- Shopping Scams – this one is random and therefore not easy to prevent. It happens when scammers pretend to sell products via fake ads posted on social media that will never be delivered. You pay and receive a confirmation of payment but not the product(s). If you paid with a credit card, the scammer could use it to make further purchases. Again, always look for customer reviews on sites you’ve never seen before, contact the company directly, use secure payment platforms, like PayPal and credit cards, and make sure the URL starts with “https.”
- Catfishing Scams – this is where imposters pose as someone else on online dating platforms to woo victims into giving them money. Among many manipulating tactics, these cybercriminals are known to manipulate their targets into sharing risqué photos and then blackmailing them into paying money by releasing the incriminating photos to their loved ones and the public if they don’t pay. It’s never a good idea to share such personal photos with anyone on any platform.
- Scholarship and Financial Aid Scams – with tuition looming for college, vocational school or certificate programs, young people and their parents search for scholarships or financial aid that would, at least in part, cover the fees. Scammers use many ways, such as fake scholarship programs or raffles, to pocket money from their victims. As examples, applicants are required to pay a “registration fee” for a scholarship or a “processing fee” or “disbursement fee” for a raffle only to find there is not a scholarship nor a raffle. To learn more about this type of fraud, the Federal Trade Commission shows you “How to Avoid Scholarship and Financial Aid Scams.”
Child identity theft is one of the most prevalent scams because their identity credentials can go undetected for years – a cybercriminal’s dream. To protect your children, beware of any online interaction that asks for personal information, such as a social security number. This includes job opportunities, credit card companies, scholarships and financial aid, student loans and "freebies" of any kind.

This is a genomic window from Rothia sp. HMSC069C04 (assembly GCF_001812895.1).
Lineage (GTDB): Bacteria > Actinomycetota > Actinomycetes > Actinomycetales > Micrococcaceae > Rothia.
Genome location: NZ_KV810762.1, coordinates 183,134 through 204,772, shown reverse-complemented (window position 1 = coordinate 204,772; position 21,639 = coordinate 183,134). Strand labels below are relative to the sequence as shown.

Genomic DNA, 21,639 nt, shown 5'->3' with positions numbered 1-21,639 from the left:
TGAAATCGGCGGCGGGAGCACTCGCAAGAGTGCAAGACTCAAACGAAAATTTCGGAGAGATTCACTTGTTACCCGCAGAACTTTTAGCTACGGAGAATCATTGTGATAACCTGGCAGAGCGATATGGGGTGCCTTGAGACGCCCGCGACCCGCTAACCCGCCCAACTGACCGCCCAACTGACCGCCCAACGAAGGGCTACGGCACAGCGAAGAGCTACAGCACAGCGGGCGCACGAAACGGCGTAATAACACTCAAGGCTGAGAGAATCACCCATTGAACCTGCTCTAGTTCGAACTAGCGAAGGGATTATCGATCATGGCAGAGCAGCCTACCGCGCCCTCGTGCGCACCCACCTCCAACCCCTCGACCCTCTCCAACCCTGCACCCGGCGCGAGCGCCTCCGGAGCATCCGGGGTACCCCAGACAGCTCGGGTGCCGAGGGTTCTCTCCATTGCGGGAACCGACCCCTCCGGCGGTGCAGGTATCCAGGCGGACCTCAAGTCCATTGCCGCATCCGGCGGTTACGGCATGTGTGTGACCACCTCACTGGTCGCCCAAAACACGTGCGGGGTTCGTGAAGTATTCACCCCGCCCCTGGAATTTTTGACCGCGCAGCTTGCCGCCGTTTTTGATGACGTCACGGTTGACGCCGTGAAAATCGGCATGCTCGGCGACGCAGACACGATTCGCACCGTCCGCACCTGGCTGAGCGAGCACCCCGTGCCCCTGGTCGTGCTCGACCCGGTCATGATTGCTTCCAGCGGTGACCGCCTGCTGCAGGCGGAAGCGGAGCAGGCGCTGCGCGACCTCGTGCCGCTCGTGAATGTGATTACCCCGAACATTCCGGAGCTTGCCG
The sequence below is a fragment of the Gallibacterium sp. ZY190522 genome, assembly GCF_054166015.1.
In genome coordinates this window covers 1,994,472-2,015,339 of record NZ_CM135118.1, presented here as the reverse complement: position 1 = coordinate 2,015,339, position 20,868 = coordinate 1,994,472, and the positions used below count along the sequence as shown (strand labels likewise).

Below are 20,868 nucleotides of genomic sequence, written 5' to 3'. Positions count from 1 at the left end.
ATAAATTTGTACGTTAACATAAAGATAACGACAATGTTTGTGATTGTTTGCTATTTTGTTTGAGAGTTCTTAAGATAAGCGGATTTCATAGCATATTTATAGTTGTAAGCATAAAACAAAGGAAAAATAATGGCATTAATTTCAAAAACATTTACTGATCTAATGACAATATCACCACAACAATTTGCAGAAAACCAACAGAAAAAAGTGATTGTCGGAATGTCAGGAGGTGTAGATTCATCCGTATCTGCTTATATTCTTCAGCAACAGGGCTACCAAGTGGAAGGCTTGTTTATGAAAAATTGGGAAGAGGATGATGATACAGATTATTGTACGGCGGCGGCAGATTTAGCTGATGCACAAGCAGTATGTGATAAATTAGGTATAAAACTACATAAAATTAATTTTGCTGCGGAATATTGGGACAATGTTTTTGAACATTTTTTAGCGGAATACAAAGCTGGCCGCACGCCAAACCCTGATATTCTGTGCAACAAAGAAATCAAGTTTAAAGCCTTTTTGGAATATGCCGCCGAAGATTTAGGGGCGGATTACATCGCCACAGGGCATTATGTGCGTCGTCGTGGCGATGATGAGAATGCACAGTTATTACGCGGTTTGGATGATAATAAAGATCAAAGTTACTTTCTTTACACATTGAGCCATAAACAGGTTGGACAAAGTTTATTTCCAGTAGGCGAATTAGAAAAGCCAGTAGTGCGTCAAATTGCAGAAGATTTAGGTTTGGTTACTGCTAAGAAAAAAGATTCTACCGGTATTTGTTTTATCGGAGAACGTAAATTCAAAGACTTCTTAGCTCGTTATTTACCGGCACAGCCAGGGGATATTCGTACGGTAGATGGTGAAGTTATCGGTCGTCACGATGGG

The best way to protect your child’s identity and credit is to safeguard their data and freeze their credit. Parents and guardians can do this for children up to 16 years old.
- Do not include Social Security on forms unless you know why they are necessary and how they will be protected.
- Investigate credit preapproval offers in your child’s name or letters from a collection agency addressed to your child.
- Lock away your child’s birth certificate and Social Security card in a safe deposit box at a bank or a fireproof home safe or locked file cabinet.
- Keep an eye on explanations of health benefits. If a health claim is processed in your child’s name that you are unaware of, it could be an indication that your child’s personal information has been used to access health insurance benefits.
- In our in depth blog on this subject, click here and follow the step-by-step instructions to freeze your child’s credit (and yours for your own protection). For adults, it is important to note that a credit freeze locks down your credit, but it does not affect your credit score nor prevent you from getting your free annual credit reports.
Have candid one-on-one conversations with your children about online safety. Instruct them to limit how much information they share anywhere, treat unsolicited messages and any kind of offers with skepticism, watch the mail (stolen mail is one of the easiest paths to stolen identity), and password protecting computers and mobile devices.